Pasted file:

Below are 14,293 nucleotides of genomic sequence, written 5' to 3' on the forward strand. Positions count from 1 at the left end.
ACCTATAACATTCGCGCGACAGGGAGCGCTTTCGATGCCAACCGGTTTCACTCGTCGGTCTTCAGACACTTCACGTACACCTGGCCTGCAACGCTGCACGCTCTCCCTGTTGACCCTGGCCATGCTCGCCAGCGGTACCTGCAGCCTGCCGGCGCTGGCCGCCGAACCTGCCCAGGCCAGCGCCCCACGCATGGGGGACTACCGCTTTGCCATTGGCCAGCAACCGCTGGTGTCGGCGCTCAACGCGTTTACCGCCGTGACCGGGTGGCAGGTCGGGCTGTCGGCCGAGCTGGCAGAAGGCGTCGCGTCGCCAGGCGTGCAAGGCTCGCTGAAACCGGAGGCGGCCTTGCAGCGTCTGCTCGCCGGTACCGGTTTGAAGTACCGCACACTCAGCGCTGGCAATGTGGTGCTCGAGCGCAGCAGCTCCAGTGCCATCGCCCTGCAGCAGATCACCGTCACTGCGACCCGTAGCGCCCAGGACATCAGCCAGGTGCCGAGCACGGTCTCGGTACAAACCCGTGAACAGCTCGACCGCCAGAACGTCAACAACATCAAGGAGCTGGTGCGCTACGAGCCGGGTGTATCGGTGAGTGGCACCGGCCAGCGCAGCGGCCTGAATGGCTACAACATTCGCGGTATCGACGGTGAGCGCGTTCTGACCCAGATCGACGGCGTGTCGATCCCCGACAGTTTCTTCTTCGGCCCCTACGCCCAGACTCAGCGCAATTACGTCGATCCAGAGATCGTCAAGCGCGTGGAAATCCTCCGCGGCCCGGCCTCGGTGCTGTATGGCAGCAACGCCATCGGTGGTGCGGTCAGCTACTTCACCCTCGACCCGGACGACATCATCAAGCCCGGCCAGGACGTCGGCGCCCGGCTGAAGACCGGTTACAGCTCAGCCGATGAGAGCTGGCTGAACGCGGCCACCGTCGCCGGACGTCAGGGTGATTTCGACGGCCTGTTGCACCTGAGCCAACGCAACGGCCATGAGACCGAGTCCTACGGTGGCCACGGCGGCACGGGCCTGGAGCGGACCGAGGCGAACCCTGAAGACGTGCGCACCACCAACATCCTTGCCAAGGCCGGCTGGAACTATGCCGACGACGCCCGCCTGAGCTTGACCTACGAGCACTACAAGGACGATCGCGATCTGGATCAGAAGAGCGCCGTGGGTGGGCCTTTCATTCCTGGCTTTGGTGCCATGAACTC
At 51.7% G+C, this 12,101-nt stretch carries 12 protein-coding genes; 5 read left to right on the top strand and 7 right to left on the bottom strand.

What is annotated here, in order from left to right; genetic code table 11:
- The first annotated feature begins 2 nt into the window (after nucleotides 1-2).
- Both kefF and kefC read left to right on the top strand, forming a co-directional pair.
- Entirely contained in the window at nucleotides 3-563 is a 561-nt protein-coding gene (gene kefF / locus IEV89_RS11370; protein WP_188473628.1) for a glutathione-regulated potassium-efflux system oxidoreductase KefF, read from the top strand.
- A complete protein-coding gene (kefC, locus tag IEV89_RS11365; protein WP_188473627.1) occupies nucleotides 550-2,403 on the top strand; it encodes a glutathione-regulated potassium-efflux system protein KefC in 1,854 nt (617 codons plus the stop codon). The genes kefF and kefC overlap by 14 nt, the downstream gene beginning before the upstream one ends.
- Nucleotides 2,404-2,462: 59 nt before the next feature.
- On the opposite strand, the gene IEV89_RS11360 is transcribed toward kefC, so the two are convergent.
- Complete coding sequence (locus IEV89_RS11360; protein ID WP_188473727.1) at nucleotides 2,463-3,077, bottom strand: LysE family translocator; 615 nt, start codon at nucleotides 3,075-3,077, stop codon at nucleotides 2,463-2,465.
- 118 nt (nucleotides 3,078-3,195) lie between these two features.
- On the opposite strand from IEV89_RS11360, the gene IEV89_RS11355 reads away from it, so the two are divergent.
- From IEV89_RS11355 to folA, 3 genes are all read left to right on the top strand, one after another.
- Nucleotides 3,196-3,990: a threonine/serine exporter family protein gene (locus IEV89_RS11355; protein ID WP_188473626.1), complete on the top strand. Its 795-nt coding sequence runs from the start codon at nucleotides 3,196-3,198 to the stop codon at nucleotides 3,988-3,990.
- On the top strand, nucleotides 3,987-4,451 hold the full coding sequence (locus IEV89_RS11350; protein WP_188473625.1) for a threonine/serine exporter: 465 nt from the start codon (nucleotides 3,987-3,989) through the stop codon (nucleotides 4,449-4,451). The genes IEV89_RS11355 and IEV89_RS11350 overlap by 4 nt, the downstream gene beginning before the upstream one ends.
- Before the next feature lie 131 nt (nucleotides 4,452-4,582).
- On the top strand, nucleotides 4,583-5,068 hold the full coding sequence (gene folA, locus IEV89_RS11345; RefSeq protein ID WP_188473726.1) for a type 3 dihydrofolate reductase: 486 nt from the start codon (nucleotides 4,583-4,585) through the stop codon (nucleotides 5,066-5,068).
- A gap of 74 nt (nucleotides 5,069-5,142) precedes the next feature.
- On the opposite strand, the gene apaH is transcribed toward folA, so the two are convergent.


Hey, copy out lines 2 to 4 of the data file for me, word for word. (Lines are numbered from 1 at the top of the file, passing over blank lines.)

ACCTATAACATTCGCGCGACAGGGAGCGCTTTCGATGCCAACCGGTTTCACTCGTCGGTCTTCAGACACTTCACGTACACCTGGCCTGCAACGCTGCACGCTCTCCCTGTTGACCCTGGCCATGCTCGCCAGCGGTACCTGCAGCCTGCCGGCGCTGGCCGCCGAACCTGCCCAGGCCAGCGCCCCACGCATGGGGGACTACCGCTTTGCCATTGGCCAGCAACCGCTGGTGTCGGCGCTCAACGCGTTTACCGCCGTGACCGGGTGGCAGGTCGGGCTGTCGGCCGAGCTGGCAGAAGGCGTCGCGTCGCCAGGCGTGCAAGGCTCGCTGAAACCGGAGGCGGCCTTGCAGCGTCTGCTCGCCGGTACCGGTTTGAAGTACCGCACACTCAGCGCTGGCAATGTGGTGCTCGAGCGCAGCAGCTCCAGTGCCATCGCCCTGCAGCAGATCACCGTCACTGCGACCCGTAGCGCCCAGGACATCAGCCAGGTGCCGAGCACGGTCTCGGTACAAACCCGTGAACAGCTCGACCGCCAGAACGTCAACAACATCAAGGAGCTGGTGCGCTACGAGCCGGGTGTATCGGTGAGTGGCACCGGCCAGCGCAGCGGCCTGAATGGCTACAACATTCGCGGTATCGACGGTGAGCGCGTTCTGACCCAGATCGACGGCGTGTCGATCCCCGACAGTTTCTTCTTCGGCCCCTACGCCCAGACTCAGCGCAATTACGTCGATCCAGAGATCGTCAAGCGCGTGGAAATCCTCCGCGGCCCGGCCTCGGTGCTGTATGGCAGCAACGCCATCGGTGGTGCGGTCAGCTACTTCACCCTCGACCCGGACGACATCATCAAGCCCGGCCAGGACGTCGGCGCCCGGCTGAAGACCGGTTACAGCTCAGCCGATGAGAGCTGGCTGAACGCGGCCACCGTCGCCGGACGTCAGGGTGATTTCGACGGCCTGTTGCACCTGAGCCAACGCAACGGCCATGAGACCGAGTCCTACGGTGGCCACGGCGGCACGGGCCTGGAGCGGACCGAGGCGAACCCTGAAGACGTGCGCACCACCAACATCCTTGCCAAGGCCGGCTGGAACTATGCCGACGACGCCCGCCTGAGCTTGACCTACGAGCACTACAAGGACGATCGCGATCTGGATCAGAAGAGCGCCGTGGGTGGGCCTTTCATTCCTGGCTTTGGTGCCATGAACTC
At 51.7% G+C, this 12,101-nt stretch carries 12 protein-coding genes; 5 read left to right on the top strand and 7 right to left on the bottom strand.

What is annotated here, in order from left to right; genetic code table 11: